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History: E300_W_Audio_Spr_12

Comparing version 17 with version 18

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<h3><div align="center">
MP3 AUDIO SESSIONS FOR E300-W ANALYSIS OF LITERARY FORMS, CSU FULLERTON SPRING 2012 (5/5/12)
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<p align="center">Image </p>

<p align="center"><b>Email | Home | Syllabus | Policies | Journals | Paper | Final | Blogs | Audio | Guides <br>Links | CSUF Irvine Campus | CSUF Library | CSUF Catalog | CSUF Calendar | CSUF Exam Schedule</b></p>

<p>Note: To listen to an MP3 file, left-click on the relevant hyperlink. If you have DSL or cable modem, it is easy to download and store the entire file (5-15 megabytes). To do that, right-click on the relevant link, choose "Save link as" from the popup menu, and choose a file name and storage location.</p>

<h3 align="center"><font color="#7800A7">SESSION SCHEDULE: WORKS DISCUSSED ON DATES INDICATED</font></h3>

<h3><font color="#7800A7">WEEK 1 FICTION</font></h3>

<p>W. 01/25. Course Introduction. <b>SESSION AUDIO</b>.</p>

<h3><font color="#7800A7">WEEK 2 FICTION</font></h3>

<p>W. 02/01. Chapter 1: Plot. Read this chapter's introductory material (50-58). Edith Wharton. "Roman Fever" (85-95). Chapter 2. Narration and Point of View: read this chapter's introductory material (96-100). Edgar Allan Poe. "The Cask of Amontillado" (101-05). Jamaica Kincaid. "Girl" (116-17). <b>SESSION AUDIO</b>.</p>

<h3><font color="#7800A7">WEEK 3 FICTION</font></h3>

<p>W. 02/08. Chapter 3. Character (119-26). Toni Morrison. "Recitatif" (139-52). Chapter 4. Setting: read this chapter's introductory material (163-69). Anton Chekhov. "The Lady with the Dog" (169-80). <b>SESSION AUDIO</b>.</p>

<h3><font color="#7800A7">WEEK 4 FICTION</font></h3>

<p>W. 02/15. Chapter 5. Symbol and Figurative Language: read this chapter's introductory material (208-13). Edwige Danticat. "A Wall of Fire Rising" (239-49). Chapter 6. Theme: read this chapter's introductory material (251-54). Stephen Crane. "The Open Boat" (255-71). Gabriel Garcia Marquez. "A Very Old Man with Enormous Wings" (271-76). <b>SESSION AUDIO</b>.</p>

<h3><font color="#7800A7">WEEK 5 FICTION</font></h3>

<p>W. 02/22. Chapter 8. Cultural and Historical Contexts — Women in Turn-of-the-Century America (347-52). Charlotte Perkins Gilman. "The Yellow Wallpaper" (354-65). Chapter 7. Exploring Contexts — The Author's Work: Flannery O'Connor (294-99). Flannery O'Connor. "Good Country People" (310-23). Mary Gordon. From "Flannery's Kiss" (337-39). Eileen Pollack. From "Flannery O'Connor and the New Criticism" (343-45). <b>SESSION AUDIO</b>.</p>

<h3><font color="#7800A7">WEEK 6 FICTION</font></h3>

<p>W. 02/29. Chapter 9. Critical Contexts: William Faulkner's "A Rose for Emily" (389-91). William Faulkner. "A Rose for Emily" (391-97). Read at least three short excerpts from Critical Contexts on the Faulkner Story (398-425). <b>SESSION AUDIO</b>.</p>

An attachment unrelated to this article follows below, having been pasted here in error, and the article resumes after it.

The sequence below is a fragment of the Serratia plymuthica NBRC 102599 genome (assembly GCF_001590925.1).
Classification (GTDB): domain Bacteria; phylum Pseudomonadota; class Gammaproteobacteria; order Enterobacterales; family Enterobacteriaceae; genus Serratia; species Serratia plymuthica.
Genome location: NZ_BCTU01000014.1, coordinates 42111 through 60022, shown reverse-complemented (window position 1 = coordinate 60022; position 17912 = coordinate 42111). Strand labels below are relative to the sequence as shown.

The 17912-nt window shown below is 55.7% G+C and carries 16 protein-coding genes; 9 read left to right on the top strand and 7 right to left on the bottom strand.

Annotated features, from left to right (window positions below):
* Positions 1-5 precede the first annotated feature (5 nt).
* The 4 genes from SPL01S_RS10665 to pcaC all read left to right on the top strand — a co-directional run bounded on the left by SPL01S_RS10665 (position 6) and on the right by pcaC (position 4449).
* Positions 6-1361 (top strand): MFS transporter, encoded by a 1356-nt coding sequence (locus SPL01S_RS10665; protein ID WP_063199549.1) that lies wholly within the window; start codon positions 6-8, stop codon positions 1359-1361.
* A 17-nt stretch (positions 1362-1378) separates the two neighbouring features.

<h3><font color="#7800A7">WEEK 7 POETRY</font></h3>

<p>W. 03/07. Chapter 10. Poetry: Reading, Responding, Writing (618-42). Read also from "Romantic Love: an Album" (643-50). Love poetry, continued: Matthew Arnold's "Dover Beach" (704-05) and Walt Whitman's "When Lilacs Last in the Dooryard Bloom'd" (<b>Internet Source: Bartleby</b>). <b>SESSION AUDIO</b>.</p>

<h3><font color="#7800A7">WEEK 8 POETRY</font></h3>

<p>W. 03/14. Chapters 13-16, etc. A Mix: Poetry as Form and Foregrounded Language. Emily Dickinson: "Because I could not stop for Death" (886-87); W.C. Williams: "The Red Wheelbarrow" (739-40), "This is Just to Say" (740); G.M. Hopkins: "Pied Beauty" (742), "God's Grandeur" (1030), "The Windhover" (1030-31); E.E. Cummings: "in Just" (742-43); "The Twenty-Third Psalm" (756); Wilfred Owen: "Dulce et Decorum Est" (759-60); Robert Frost: "Design" (838), "Stopping by Woods on a Snowy Evening" (1019-20); Edgar Allan Poe: "The Raven" (785-88); Shakespeare: "Th'expense of spirit in a waste of shame" (814-15); Dylan Thomas: "Do Not Go Gentle into That Good Night" (827-28); Elizabeth Bishop: "Sestina" (829-30); Marianne Moore "Poetry" (828-29); Archibald MacLeish: "Ars Poetica" (830-31); Alfred Tennyson: "Ulysses" (928-30); Robert Browning: "My Last Duchess" (1009-10). Also read "Poetic Kinds" (919-20). <b>SESSION AUDIO</b>.</p>

<h3><font color="#7800A7">WEEK 9 POETRY</font></h3>

<p>W. 03/21. Romanticism: Poetry of Nature and Self-Consciousness. William Blake, William Wordsworth. Blake's "The Chimney Sweeper" (1008-09, both versions from <i>Songs of Innocence</i> and <i>Songs of Experience</i>); "London" (658), "The Tyger" (1007-08). Wordsworth's "She Dwelt among the Untrodden Ways" (681), "Tintern Abbey" (1048-51). Samuel Taylor Coleridge, Percy Bysshe Shelley, John Keats. Coleridge's "Kubla Khan" (1010-11). Shelley's "Ode to the West Wind" (817-20). Keats' "Ode to a Nightingale" (1031-33),"Ode on a Grecian Urn" (1033-34). <b>SESSION AUDIO</b>.</p>